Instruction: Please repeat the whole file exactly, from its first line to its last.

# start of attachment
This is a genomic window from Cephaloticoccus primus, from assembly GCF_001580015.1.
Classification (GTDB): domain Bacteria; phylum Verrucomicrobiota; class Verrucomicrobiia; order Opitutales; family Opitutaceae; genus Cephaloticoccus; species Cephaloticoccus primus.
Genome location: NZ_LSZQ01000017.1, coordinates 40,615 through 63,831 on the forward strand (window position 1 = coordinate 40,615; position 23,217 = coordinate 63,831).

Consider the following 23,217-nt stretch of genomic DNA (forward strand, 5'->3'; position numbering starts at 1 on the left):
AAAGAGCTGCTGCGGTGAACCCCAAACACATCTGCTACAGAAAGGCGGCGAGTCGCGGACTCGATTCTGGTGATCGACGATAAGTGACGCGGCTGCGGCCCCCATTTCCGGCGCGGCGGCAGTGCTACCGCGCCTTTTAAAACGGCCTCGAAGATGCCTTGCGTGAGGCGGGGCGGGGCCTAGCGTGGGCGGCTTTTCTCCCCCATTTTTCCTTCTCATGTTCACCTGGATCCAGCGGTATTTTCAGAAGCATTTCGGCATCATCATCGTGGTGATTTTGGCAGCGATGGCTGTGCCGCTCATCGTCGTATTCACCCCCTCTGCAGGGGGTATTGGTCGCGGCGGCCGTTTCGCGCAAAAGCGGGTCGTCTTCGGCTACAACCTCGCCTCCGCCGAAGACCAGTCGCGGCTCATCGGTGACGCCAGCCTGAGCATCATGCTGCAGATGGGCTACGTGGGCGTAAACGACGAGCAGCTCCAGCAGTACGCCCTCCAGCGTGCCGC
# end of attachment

This is a genomic window from Cephaloticoccus primus, from assembly GCF_001580015.1.
Classification (GTDB): domain Bacteria; phylum Verrucomicrobiota; class Verrucomicrobiia; order Opitutales; family Opitutaceae; genus Cephaloticoccus; species Cephaloticoccus primus.
Genome location: NZ_LSZQ01000017.1, coordinates 40,615 through 63,831 on the forward strand (window position 1 = coordinate 40,615; position 23,217 = coordinate 63,831).

Consider the following 23,217-nt stretch of genomic DNA (forward strand, 5'->3'; position numbering starts at 1 on the left):
AAAGAGCTGCTGCGGTGAACCCCAAACACATCTGCTACAGAAAGGCGGCGAGTCGCGGACTCGATTCTGGTGATCGACGATAAGTGACGCGGCTGCGGCCCCCATTTCCGGCGCGGCGGCAGTGCTACCGCGCCTTTTAAAACGGCCTCGAAGATGCCTTGCGTGAGGCGGGGCGGGGCCTAGCGTGGGCGGCTTTTCTCCCCCATTTTTCCTTCTCATGTTCACCTGGATCCAGCGGTATTTTCAGAAGCATTTCGGCATCATCATCGTGGTGATTTTGGCAGCGATGGCTGTGCCGCTCATCGTCGTATTCACCCCCTCTGCAGGGGGTATTGGTCGCGGCGGCCGTTTCGCGCAAAAGCGGGTCGTCTTCGGCTACAACCTCGCCTCCGCCGAAGACCAGTCGCGGCTCATCGGTGACGCCAGCCTGAGCATCATGCTGCAGATGGGCTACGTGGGCGTAAACGACGAGCAGCTCCAGCAGTACGCCCTCCAGCGTGCCGC